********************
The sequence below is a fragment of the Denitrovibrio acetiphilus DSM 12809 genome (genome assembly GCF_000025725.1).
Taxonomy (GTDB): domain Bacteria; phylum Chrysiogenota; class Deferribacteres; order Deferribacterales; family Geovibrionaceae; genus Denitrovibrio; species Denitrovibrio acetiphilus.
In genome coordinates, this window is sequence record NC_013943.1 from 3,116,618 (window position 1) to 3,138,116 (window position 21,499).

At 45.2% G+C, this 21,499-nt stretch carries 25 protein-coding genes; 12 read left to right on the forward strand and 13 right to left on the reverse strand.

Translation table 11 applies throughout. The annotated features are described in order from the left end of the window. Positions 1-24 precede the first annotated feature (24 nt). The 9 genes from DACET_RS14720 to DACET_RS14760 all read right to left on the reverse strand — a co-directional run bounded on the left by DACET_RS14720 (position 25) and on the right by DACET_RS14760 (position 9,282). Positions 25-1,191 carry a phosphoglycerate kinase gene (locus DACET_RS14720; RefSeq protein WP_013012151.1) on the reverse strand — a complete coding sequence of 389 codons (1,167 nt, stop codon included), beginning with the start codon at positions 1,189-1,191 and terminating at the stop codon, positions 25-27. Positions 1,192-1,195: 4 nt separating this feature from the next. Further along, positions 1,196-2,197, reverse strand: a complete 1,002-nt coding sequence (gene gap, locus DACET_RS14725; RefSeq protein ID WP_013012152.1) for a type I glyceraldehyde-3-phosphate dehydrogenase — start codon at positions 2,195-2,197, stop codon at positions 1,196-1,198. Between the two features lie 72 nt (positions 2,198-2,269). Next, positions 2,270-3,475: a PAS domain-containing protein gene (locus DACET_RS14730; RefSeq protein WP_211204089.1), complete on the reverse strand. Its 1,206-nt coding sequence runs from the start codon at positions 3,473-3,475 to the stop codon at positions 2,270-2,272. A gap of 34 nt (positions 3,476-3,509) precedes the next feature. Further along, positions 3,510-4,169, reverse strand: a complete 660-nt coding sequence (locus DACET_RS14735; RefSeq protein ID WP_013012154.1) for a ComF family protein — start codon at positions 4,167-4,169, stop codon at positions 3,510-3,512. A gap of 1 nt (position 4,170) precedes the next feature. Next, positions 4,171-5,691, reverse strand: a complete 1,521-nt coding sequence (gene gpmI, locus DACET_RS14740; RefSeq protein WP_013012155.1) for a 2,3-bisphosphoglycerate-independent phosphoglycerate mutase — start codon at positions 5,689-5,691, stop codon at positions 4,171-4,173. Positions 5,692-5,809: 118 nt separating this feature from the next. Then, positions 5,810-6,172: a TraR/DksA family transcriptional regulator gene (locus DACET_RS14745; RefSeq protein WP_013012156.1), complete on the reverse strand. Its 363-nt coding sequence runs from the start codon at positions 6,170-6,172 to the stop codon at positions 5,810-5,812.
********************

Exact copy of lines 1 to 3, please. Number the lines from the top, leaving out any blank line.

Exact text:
The sequence below is a fragment of the Denitrovibrio acetiphilus DSM 12809 genome (genome assembly GCF_000025725.1).
Taxonomy (GTDB): domain Bacteria; phylum Chrysiogenota; class Deferribacteres; order Deferribacterales; family Geovibrionaceae; genus Denitrovibrio; species Denitrovibrio acetiphilus.
In genome coordinates, this window is sequence record NC_013943.1 from 3,116,618 (window position 1) to 3,138,116 (window position 21,499).